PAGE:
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RE: Audio Web Browsers

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From: Paul Bohman
Date: May 11, 2000 12:50PM


Hello, David
You wrote:
>>Do audio browsers read "ACT" as "A.C.T." or as "act?"
How about acronyms that do not form proper English words such as "GMAT?"
Do I need to put periods after each letter of an acronym for it to be read
properly?
Is capitalizing each letter enough for the browser to know it is an acronym
Not every text-to-speech program is the same. For the most part, they try to
pronounce acronyms as best they can, especially if the word "appears" to be
pronounceable. You can be confident that ACT will be pronounced as "act." If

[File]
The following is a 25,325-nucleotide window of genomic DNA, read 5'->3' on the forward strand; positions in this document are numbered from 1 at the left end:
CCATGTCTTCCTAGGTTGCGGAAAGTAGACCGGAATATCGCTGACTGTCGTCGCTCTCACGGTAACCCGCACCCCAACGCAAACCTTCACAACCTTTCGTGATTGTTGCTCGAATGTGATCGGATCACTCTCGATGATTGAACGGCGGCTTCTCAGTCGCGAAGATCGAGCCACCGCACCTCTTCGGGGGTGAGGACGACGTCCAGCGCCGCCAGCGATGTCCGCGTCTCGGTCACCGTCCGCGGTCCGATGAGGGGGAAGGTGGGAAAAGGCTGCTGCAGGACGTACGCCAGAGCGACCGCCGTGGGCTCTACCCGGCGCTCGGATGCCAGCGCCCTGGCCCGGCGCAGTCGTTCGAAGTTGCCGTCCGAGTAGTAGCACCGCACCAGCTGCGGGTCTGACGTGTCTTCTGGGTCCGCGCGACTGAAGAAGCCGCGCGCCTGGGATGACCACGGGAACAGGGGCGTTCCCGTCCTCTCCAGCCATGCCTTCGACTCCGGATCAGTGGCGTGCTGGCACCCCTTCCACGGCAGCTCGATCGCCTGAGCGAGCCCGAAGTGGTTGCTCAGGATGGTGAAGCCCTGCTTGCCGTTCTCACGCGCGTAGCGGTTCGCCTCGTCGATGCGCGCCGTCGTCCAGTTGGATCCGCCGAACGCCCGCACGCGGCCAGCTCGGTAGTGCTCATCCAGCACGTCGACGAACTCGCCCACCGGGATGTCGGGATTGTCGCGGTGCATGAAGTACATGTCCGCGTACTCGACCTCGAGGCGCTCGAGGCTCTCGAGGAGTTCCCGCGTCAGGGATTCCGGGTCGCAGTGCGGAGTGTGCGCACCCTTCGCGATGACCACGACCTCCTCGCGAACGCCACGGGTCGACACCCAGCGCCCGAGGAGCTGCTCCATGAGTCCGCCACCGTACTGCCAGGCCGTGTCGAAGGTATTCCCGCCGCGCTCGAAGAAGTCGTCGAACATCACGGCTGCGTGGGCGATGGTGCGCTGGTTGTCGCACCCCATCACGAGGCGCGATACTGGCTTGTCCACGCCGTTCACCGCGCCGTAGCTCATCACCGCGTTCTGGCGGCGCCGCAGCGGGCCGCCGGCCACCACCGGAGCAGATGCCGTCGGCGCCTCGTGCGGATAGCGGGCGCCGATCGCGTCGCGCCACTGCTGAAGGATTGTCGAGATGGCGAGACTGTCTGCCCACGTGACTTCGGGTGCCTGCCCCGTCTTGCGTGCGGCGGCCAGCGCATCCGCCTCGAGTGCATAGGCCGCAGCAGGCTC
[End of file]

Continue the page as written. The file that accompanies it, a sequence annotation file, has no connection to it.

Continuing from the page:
you type A.C.T. then some screen readers say "Ay, see, tee" while others say
"Ay, dot, see, dot, tee, period" or something similar. By putting periods in
between the letters, you tell the screen reader to break up the
pronunciation.
For acronyms such as "GMAT", screen readers will be less sure of what to do.
Some will pronounce each letter, while others will make an attempt at
pronouncing it phonetically. The results of such attempts are questionable
at times.
There is an HTML tag that can be used:
<acronym title="United States of America">USA</acronym> (or you might want
to write U.S.A. with periods)
Some screen readers recognize this tag and actually read the expanded
version. Internet Explorer also has a tool tip "popup" for the acronym tag
that you can see when you mouse over it.
Capitalizing words does not automatically designate it as an acronym.
Hope this helps.
Paul Bohman